It took exactly four minutes to steal Andreas Laake’s baby son — that was the length of the court hearing that swept away his paternity rights.
Some 26 years later, Laake can still recall every detail of the trial — his aching wrists cuffed behind his back, the musty smell of the courtroom, the steely voice of the young female judge.
Then there were the vague words of the social worker who said that after his attempted escape from the German Democratic Republic (GDR): “We do not believe Mr Laake has the ability to bring up his son for the purpose of socialism.”
Laake was not even allowed to defend himself. All he said in court were four words: “I do not agree.”
Several weeks later, his son Marco was adopted by people who were considered, in ideological terms, much more reliable parents.
“Since then, I’ve spent half a lifetime searching for him,” Laake says.
It took a matter of minutes for Katrin Behr to be separated from her family too.
It was a cold winter morning in 1972 when three men in long, dark coats knocked on the door to arrest her mother. Behr was four and a half years old at the time, and can still remember the panic in her mother’s voice as she urged her daughter to get dressed quickly, but Katrin Behr was left behind.
The last words she heard were: “Be brave. I’ll be back tonight,” before her mother was spirited off to a socialist boot camp.
It would be 19 years until they saw each other again.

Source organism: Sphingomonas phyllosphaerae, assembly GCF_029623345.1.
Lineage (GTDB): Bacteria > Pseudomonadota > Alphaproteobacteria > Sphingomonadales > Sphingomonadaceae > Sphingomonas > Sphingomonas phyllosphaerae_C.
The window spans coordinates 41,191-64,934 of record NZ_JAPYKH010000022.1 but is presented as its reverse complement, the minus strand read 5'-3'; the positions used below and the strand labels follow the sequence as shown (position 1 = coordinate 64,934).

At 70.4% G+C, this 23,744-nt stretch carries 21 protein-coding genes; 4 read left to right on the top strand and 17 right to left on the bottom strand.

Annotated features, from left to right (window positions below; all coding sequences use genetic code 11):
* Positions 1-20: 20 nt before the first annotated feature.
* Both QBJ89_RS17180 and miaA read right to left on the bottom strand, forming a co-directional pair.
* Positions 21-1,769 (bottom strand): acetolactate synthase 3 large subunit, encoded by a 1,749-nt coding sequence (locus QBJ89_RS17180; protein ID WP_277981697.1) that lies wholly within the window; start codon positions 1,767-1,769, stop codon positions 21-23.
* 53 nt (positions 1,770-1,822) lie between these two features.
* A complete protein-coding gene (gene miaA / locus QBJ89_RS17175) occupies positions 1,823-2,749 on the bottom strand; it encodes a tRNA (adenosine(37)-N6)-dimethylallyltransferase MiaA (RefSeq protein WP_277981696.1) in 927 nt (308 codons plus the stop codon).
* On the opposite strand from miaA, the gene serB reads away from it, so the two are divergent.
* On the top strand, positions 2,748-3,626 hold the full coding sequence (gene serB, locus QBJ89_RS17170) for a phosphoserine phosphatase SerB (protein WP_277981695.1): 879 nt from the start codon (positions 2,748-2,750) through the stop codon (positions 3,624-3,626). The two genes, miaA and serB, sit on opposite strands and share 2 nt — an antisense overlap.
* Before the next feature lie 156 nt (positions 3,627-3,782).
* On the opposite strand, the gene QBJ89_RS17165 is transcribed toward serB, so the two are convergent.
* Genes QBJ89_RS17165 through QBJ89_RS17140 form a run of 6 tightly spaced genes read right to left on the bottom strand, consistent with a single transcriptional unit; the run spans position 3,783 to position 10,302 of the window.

After short stopovers in various foster homes, Behr was adopted by a strict woman, a secretary of the Socialist party. She tried to adapt as best she could.
“I did what I was told,” Behr says. “As a little girl, I really thought that that was the best way to avoid trouble.”
Stealing children was one way the GDR muzzled its people — Behr and Laake belong to an estimated 1,000 families torn apart by the socialist authorities.
Forced adoptions were a tool that the regime “could impose on virtually anyone who was considered suspicious,” Behr says.
All it took to be judged a bad parent was to infringe on vague “socialist guidelines.”
In Behr’s case, her mother, a single parent, was arrested after she had lost her job and decided to stay at home to care for her children — a major transgression in the eyes of a state that believed in compulsory labor.
In her new family, Behr always felt “like a second-class daughter,” she says.”A Cinderella who had to clean the house and care for my younger adoptive brother while my adoptive mother was at work.”
She was told repeatedly that she had been put up for adoption because her natural mother did not love her.
“I desperately tried to cling to a positive image of her, but any abandoned child would start to doubt that love after 19 years,” Behr says.
She was granted limited access to her adoption file following German unification and learned that her mother had never had a chance to get her daughter back. She also found out that her mother had spent several years in prison. Still, it took Behr a whole year to get in touch with her.
“I hesitated because I was afraid that the negative comments about her would be proved right,” she says.
When Behr finally met her natural mother, she says she was obsessed with the idea that everyone in her extended family would get along. She therefore arranged for her natural and adoptive mother to meet.